GHOSTBUSTERS star Leslie Jones has claimed a major publisher is helping to spread hate by printing a book by “alt-right” Breibart news commentator Milo Yiannopoulos.
Jones’s outburst comes as it was announced that a reprint of Adolf Hitler’s Mein Kampf is set for a sixth print run in Germany.
Around 85,000 copies of the fascist’s manifesto have been sold already since the reprint was launched last year. The annotated version is the first reprint since the Second World War and its publisher, The Institute of Contemporary History of Munich (IfZ), says it has been a surprise best-seller.
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Only 4,000 copies were originally planned but the Institute claims it has stimulated debate on the recent rise of right wing views in the West.
Despite interest from around the world, the Institute says it will stick to a restrictive policy on international rights. So far only French and English versions are planned.
The annotated edition of the tract was produced by the Institute just after the manifesto copyright expired. The rights had belonged to Bavaria since 1946 when the Allies gave the region control of the principal Nazi publishing house.
However to prevent the incitement of hatred and in respect to the Nazi’s victims, Bavaria ruled against republishing the inflammatory tract.
UNDER German law, copyright holds for 70 years and when it expired, the Institute said it would release an annotated version rather than risk the publishing of one without a critical commentary.
“It turned out that the fear the publication would promote Hitler’s ideology or even make it socially acceptable and give neo-Nazis a new propaganda platform was totally unfounded,” said IfZ director Andreas Wirsching. “To the contrary, the debate about Hitler’s world view and his approach to propaganda offered a chance to look at the causes and consequences of totalitarian ideologies, at a time in which authoritarian political views and rightwing slogans are gaining ground.”
Originally 12.4m copies of Mein Kampf were published with the state giving all newlyweds a copy as a gift.
Written by Hitler in 1924 when he was jailed for treason in Bavaria following the unsuccessful Beer Hall Putsch, the tract details the ideology that became the foundation of Nazism.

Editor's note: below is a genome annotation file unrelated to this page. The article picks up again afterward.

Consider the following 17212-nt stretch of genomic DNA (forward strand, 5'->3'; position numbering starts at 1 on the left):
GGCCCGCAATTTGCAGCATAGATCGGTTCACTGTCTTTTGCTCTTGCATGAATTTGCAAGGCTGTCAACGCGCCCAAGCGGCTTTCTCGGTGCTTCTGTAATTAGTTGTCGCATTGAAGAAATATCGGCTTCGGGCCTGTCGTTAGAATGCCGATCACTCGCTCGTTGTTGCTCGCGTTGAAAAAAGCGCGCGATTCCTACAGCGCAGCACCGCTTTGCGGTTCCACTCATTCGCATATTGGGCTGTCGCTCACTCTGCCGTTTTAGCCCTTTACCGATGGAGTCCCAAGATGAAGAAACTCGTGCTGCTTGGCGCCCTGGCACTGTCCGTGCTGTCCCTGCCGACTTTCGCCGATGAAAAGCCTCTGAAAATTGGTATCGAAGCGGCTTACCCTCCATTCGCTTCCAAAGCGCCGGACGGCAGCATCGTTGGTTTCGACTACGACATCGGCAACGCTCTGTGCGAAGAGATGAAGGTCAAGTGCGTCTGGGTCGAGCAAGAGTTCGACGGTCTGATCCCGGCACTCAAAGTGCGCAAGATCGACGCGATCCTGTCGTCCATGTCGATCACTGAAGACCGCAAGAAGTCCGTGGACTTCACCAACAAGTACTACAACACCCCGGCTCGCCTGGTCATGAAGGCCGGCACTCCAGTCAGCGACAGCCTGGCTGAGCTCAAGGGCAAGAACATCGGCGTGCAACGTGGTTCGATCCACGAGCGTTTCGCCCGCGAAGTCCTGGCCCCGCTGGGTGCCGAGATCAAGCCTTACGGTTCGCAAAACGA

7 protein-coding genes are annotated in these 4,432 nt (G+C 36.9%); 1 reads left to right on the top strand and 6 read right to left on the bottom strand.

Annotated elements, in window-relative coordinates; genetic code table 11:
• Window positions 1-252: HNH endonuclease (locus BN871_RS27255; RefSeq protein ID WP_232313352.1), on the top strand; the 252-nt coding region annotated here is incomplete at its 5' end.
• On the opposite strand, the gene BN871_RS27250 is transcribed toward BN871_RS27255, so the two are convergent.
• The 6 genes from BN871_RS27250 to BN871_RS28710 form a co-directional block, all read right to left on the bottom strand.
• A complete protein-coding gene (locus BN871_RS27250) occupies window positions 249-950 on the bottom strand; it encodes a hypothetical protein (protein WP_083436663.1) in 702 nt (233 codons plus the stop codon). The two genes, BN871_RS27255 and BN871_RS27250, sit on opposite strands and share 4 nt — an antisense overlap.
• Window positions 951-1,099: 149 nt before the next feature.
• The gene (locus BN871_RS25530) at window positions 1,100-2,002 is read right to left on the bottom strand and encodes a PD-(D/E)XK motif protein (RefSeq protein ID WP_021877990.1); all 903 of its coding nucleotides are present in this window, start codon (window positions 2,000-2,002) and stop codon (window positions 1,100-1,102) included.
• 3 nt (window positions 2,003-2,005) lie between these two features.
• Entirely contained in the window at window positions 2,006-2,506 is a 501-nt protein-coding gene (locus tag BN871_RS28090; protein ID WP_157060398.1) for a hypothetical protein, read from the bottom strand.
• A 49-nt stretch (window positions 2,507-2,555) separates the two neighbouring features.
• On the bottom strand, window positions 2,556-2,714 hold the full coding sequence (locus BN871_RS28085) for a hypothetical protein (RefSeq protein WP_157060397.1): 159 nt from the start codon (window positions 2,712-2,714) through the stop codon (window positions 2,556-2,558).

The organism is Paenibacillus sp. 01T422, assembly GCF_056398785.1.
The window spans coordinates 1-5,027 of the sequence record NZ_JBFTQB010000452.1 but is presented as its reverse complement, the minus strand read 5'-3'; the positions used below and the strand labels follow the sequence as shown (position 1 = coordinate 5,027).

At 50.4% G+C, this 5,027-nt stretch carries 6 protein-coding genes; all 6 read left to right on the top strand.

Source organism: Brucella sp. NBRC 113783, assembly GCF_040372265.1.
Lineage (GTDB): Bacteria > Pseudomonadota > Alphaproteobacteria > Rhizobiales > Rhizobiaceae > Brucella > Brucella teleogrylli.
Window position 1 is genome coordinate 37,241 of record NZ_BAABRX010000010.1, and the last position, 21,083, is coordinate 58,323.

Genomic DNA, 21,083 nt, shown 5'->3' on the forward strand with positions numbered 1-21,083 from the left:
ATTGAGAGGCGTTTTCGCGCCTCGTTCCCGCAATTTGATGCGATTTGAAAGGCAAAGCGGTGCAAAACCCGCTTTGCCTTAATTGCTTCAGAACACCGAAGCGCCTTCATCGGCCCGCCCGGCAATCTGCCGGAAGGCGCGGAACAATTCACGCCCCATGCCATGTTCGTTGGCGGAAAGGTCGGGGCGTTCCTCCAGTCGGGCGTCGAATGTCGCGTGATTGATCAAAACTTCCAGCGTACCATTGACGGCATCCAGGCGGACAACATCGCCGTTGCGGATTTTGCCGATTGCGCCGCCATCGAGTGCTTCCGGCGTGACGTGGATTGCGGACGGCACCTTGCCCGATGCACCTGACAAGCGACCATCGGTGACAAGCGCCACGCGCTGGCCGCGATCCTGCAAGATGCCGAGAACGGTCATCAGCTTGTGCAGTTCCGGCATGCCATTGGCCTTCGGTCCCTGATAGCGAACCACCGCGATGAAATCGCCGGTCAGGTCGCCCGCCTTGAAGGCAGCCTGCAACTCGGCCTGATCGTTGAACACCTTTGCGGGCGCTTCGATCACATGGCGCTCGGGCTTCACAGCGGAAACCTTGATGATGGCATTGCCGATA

It included the antisemitism that led to the deaths of around six million Jews in the Holocaust.
The new version has a white, unadorned cover but while there are no Nazi symbols emblazoned on it, the decision to reprint has upset Jewish groups.
WHAT’S SO STRANGE?
MEANWHILE Jones has joined the rising number of people protesting against publisher Simon & Schuster’s book deal with Yiannopoulos.
The latter was banned from Twitter several months ago for allegedly encouraging a stream of racist abuse against the actor.
Last week it was announced that Yiannopoulos had been given a £203,000 contract with a conservative imprint of the publisher called Threshold which has previously brought out books by Dick Cheney, Donald Trump and Rush Limbaugh.
A self-styled “internet supervillain”, Yiannopoulos said he had been offered a “wheelbarrow full of money” to write a book called Dangerous about Donald Trump.
Despite not being due out until March, it has already registered so many pre-orders on Amazon that it is almost topping the bestseller lists.
However Jones is just one of the many who have spoken out against the contract with Yiannopoulos, who made headlines when he claimed transgender people were “mentally ill” and that feminism was “cancer”.
WHO’S SHE GONNA CALL?
JONES condemned the publisher as helping people like Yiannopoulos to “spread their hate” while comedian Sarah Silverman said giving him a platform was “gross”.
LA Times book editor Carolyn Kellogg agreed.
“If you approved a $250K book deal for the troll promoting racist, sexist views so extreme he got thrown off this platform – we need to talk,” she told the publishers.
The Chicago Review of Books went further, saying: “In response to this disgusting validation of hate, we will not cover a single @simonschuster book in 2017.”
Simon & Schuster author Danielle Henderson said: “I have calls in with my editor, agent and lawyer. This is too personal for me to ignore.”
Another of the publisher’s authors, Karen Hunter, tweeted she would be “rethinking my relationship” with Simon & Schuster.
The publisher however has told critics to “withhold judgment until they have had a chance to read the actual contents of the book”.
It added that it does not condone hate speech or discrimination in any form and that it has “always published books by a wide range of authors with greatly varying, and frequently controversial opinions”.
“While we are cognisant that many may disagree vehemently with the books we publish we note that the opinions expressed therein belong to our authors, and do not reflect either a corporate viewpoint or the views of our employees,” said a spokesperson.